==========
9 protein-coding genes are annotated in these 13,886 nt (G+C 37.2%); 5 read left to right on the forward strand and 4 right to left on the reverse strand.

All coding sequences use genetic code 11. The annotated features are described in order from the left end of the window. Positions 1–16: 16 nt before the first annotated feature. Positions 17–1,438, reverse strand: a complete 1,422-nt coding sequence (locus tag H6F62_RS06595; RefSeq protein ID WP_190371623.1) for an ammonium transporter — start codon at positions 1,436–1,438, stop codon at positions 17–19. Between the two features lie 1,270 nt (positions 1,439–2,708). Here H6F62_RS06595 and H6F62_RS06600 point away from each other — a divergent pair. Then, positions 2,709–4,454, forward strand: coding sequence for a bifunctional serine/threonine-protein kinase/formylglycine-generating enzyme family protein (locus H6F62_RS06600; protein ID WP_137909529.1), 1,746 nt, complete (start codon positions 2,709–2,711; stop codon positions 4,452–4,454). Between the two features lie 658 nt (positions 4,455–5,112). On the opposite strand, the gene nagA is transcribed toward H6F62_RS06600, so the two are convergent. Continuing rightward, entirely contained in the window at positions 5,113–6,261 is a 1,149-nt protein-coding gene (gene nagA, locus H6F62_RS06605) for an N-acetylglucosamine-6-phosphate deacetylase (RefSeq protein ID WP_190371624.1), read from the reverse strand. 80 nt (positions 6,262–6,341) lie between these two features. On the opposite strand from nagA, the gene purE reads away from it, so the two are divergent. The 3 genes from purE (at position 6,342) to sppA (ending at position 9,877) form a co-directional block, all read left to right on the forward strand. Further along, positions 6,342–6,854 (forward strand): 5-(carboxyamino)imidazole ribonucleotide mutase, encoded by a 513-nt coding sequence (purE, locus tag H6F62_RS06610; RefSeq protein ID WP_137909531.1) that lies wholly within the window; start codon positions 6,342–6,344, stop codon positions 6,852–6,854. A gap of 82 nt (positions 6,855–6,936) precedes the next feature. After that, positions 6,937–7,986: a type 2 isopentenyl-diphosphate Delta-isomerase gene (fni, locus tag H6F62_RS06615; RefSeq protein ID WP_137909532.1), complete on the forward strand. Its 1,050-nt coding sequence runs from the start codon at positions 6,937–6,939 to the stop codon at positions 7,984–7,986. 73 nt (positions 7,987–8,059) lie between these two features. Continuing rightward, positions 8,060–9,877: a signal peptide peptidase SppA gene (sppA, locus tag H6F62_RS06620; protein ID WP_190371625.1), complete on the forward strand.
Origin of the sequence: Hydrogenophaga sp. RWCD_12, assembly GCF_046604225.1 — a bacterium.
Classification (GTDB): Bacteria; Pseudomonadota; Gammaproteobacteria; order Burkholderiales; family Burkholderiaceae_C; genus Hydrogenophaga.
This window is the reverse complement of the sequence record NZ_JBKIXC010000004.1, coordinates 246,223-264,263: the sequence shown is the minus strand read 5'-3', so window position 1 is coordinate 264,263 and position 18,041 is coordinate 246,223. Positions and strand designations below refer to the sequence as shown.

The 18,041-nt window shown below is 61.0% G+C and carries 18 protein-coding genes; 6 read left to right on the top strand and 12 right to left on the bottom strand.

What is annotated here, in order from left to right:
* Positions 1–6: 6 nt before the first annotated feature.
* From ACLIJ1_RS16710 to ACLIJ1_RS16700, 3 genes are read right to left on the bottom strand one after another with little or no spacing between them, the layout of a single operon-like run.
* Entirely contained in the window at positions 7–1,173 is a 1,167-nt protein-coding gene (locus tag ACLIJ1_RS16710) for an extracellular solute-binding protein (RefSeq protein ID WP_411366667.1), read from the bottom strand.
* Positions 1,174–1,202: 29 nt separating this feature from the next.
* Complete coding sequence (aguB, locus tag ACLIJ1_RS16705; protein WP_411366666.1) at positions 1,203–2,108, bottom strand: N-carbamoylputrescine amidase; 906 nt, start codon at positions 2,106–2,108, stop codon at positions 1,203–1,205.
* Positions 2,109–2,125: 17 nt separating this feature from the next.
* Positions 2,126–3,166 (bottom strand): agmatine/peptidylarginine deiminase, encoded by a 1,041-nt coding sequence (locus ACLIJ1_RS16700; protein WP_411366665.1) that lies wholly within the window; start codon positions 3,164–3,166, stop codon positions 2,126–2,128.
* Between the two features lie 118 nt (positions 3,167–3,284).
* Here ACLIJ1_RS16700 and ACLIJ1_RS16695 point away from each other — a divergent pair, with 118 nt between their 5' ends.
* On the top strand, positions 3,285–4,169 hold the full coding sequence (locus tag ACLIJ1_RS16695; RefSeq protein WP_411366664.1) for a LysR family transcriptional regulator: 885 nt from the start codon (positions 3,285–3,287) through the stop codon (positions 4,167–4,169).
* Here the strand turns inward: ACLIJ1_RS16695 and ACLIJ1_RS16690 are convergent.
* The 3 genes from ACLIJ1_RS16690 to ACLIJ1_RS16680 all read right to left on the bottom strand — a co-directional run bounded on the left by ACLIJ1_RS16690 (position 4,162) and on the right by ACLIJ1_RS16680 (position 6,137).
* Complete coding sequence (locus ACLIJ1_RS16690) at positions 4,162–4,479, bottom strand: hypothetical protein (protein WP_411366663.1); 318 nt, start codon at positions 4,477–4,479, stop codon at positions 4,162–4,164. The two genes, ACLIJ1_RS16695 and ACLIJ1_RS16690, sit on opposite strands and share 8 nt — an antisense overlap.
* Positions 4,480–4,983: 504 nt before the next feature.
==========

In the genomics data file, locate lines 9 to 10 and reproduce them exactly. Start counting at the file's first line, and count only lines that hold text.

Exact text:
* From ACLIJ1_RS16710 to ACLIJ1_RS16700, 3 genes are read right to left on the bottom strand one after another with little or no spacing between them, the layout of a single operon-like run.
* Entirely contained in the window at positions 7–1,173 is a 1,167-nt protein-coding gene (locus tag ACLIJ1_RS16710) for an extracellular solute-binding protein (RefSeq protein ID WP_411366667.1), read from the bottom strand.